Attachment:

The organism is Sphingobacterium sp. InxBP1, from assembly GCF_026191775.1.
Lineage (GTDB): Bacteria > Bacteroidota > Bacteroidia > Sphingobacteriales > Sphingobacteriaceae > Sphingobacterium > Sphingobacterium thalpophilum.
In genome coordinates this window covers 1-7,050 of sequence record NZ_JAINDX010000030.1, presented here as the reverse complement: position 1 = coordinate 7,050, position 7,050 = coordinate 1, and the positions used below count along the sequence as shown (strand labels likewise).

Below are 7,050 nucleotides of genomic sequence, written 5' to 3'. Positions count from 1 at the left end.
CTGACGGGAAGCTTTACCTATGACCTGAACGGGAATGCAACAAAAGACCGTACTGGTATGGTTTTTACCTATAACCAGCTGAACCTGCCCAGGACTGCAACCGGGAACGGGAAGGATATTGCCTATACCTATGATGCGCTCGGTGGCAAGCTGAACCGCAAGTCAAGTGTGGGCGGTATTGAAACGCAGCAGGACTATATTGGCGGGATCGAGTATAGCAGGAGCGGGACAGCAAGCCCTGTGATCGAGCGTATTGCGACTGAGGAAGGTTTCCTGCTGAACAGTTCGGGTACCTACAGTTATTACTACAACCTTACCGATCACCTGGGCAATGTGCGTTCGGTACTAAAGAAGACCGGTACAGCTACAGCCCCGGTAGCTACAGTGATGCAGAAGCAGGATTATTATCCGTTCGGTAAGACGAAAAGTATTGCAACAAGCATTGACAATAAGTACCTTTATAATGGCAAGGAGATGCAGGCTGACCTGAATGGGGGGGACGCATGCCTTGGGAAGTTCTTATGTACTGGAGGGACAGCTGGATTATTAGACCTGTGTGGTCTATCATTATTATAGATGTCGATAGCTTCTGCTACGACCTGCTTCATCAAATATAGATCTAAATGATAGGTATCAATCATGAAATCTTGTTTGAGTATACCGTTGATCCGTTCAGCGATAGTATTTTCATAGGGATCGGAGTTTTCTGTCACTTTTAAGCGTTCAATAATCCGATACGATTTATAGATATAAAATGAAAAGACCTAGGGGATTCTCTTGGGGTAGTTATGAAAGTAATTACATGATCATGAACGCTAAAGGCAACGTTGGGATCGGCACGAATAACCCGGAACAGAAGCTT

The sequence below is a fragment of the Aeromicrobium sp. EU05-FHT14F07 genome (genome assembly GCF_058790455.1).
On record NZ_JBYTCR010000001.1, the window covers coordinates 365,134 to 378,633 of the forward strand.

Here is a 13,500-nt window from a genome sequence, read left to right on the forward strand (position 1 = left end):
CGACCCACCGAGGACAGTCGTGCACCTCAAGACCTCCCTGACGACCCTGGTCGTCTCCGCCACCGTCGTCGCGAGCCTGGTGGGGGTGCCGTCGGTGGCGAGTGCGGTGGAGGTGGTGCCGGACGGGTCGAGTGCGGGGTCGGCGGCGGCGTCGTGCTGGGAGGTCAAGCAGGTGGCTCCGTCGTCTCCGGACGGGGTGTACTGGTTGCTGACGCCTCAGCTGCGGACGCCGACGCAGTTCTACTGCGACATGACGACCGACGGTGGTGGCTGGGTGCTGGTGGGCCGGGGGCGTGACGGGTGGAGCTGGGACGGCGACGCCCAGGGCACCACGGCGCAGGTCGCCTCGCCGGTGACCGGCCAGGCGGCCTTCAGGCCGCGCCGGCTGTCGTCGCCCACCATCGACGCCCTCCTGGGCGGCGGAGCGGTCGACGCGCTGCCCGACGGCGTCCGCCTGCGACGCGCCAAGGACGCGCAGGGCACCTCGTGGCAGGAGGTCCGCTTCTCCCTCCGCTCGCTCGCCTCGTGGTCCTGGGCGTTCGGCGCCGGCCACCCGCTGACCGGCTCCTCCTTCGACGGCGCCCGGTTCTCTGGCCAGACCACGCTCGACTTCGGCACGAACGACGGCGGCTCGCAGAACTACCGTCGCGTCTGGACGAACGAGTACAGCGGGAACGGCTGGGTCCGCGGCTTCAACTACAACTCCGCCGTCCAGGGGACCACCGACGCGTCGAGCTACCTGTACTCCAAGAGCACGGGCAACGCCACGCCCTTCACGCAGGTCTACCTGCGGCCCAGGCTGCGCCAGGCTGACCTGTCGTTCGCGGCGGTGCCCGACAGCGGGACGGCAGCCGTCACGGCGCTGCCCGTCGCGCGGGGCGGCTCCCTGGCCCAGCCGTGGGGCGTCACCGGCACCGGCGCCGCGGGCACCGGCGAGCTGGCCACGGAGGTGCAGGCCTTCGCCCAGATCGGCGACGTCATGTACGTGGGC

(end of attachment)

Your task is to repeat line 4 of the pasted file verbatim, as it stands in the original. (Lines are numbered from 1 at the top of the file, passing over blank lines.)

Below are 7,050 nucleotides of genomic sequence, written 5' to 3'. Positions count from 1 at the left end.